Twelve years ago, I was a member of the international team that helped the Government of Pakistan to quantify damages and, more importantly, to set out a medium to long term rehabilitation and reconstruction plan. The group that I worked with focused on agriculture. Given the similarities of the two floods, I went back to my reports and notes of 12 years ago to see if any of the lessons learnt and the recommendations were implemented in the past 12 years.

In 2010 we had pointed out that the economic and social impact of the flood was exacerbated by changes in the watersheds and flood plains in the last 2-3 decades. In the arid mountain areas, unchecked deforestation has denuded hills and mountains, increasing runoff rates and shortening runoff times — and, despite plans to stop illegal logging and announcements of high sounding programmes such as the 10 billion trees tsunami, little has actually been done.

There has also been continuing unchecked exploitation of the flood plain — the area immediately adjacent to the river which serves as a safety valve when waters rise. In these areas, permanent cultivation and construction is not allowed. Hence its name — the katcha. Despite restrictions, houses and buildings have been constructed and parts of the area cordoned off for cultivation. This leaves homes and commercial activities highly vulnerable to high river flows and also reduces the capacity of the flood plains to handle excess flows. This matter has been raised time and again but never been addressed as the worst offenders are the socio-political elites, often with the complicity of local and provincial officials.

Much more is also needed to improve water management. Dams and other water control works, particularly water spreading works in the upper riverine areas, are needed; greater attention is required for repair and maintenance work on existing water management structures both big and small; and projects and programmes need to be completed in time with much more attention to the quality of construction.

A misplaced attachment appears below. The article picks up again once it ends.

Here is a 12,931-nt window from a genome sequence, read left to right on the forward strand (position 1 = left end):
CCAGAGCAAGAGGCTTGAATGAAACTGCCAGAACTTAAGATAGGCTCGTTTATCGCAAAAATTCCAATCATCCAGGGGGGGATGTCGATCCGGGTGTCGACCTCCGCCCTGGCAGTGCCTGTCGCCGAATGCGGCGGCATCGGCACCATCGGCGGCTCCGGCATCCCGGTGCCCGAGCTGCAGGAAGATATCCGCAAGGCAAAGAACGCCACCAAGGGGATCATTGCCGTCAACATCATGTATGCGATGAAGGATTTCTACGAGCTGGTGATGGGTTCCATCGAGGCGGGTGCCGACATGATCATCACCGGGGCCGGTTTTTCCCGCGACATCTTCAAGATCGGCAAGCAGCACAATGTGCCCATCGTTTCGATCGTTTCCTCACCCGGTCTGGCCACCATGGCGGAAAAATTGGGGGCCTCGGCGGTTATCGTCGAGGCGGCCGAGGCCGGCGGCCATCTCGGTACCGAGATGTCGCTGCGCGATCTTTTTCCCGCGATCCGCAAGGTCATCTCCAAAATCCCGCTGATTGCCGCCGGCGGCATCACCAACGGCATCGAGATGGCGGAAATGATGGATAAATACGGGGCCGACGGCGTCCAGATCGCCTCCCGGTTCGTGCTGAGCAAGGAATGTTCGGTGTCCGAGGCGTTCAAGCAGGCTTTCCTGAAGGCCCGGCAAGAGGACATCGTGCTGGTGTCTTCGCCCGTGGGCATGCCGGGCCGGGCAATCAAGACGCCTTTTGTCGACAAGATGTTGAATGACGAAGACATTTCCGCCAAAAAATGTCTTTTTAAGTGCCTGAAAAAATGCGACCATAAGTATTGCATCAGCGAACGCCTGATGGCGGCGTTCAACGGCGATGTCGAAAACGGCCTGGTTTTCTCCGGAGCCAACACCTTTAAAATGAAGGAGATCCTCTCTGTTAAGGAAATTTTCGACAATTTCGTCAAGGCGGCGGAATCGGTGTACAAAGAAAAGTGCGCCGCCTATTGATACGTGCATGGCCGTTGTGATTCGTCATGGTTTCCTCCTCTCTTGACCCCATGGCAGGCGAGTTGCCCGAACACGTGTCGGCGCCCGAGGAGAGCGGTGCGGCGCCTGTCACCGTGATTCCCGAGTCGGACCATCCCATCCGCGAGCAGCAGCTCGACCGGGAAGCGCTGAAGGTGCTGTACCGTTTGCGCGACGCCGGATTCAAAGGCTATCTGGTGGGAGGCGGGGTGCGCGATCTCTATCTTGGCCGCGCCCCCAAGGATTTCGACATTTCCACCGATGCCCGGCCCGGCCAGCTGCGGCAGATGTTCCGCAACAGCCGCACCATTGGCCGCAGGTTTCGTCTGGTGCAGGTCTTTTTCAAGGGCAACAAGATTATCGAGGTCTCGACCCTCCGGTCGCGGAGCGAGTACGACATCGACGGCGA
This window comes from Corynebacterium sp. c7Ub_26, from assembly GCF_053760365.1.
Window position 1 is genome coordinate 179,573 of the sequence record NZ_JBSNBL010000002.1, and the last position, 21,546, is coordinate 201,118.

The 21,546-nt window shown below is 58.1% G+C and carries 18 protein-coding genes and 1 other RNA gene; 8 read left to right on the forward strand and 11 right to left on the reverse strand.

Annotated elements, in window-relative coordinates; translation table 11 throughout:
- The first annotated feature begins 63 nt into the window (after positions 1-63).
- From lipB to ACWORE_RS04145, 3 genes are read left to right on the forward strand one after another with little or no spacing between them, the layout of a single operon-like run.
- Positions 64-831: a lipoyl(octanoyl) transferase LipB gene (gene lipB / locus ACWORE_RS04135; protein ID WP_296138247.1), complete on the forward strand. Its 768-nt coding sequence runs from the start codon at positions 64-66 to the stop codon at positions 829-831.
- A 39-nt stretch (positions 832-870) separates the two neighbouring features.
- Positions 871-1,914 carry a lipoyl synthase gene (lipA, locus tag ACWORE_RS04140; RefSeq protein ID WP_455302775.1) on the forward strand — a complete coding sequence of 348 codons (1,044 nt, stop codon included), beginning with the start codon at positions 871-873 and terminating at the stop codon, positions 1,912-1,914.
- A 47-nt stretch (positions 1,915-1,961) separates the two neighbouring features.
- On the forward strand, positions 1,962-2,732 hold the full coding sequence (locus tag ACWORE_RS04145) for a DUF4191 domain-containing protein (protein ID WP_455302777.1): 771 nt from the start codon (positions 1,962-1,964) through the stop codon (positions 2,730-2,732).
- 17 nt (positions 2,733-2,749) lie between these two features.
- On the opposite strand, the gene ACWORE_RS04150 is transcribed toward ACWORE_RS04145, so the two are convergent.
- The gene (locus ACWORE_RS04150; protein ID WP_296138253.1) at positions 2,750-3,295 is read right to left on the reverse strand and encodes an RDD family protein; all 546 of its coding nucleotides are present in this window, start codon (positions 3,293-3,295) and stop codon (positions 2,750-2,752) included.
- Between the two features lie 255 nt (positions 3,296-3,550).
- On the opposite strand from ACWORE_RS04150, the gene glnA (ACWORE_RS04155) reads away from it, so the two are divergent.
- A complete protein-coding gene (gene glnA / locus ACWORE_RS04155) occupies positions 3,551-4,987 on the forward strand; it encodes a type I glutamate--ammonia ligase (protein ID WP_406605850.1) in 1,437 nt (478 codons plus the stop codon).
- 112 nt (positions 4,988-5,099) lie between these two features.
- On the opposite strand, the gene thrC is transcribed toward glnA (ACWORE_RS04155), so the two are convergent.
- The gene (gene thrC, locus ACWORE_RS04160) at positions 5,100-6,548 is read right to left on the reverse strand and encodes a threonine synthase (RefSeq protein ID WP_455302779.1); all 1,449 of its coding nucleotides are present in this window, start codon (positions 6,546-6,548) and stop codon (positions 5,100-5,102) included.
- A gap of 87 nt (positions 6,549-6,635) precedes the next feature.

Much more is also needed to better handle the flow of flood waters though the various river basins. In the 2010 floods, bunds are cut to divert water away from important urban and commercial centres, as well as the lands of influential land-owners. The same is happening now and as a result the rural poor suffer the most damage. It is therefore essential to develop a medium to long term flood management plan that would divert waters to the drier, desert-like areas on the left bank of the Indus, rather than to low lying districts where crop damage is far higher and stagnant waters create a high risk of outbreaks of water related diseases.

In creating and implementing plans to address growing climate related threats, it is essential that both federal and provincial governments make serious efforts to take preventive actions. As in 2010, a national rehabilitation and reconstruction plan needs to be prepared with domestic and international experts. Such a plan would identify the best ways to adapt to the likely changes in climate over the next 20-30 years.

But unlike 2010, these plans must not remain a paper document. Most importantly, given the size of the task at hand, our leaders and politicians must stop bickering with each other and act together to address the threats that Pakistan faces. Pakistan cannot afford the luxury of inaction.

Published in The Express Tribune, September 13th, 2022.

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Asif | 4 months ago | Reply

Yes lessons from 2010 should be heeded. It would be interesting stats to see how much funds were spent on Defence Housing Societies in these 12 years and how much of dams infrastructure could have been built instead with that money. Pakistan is not short of resources. It is poverty of priorities that ails it.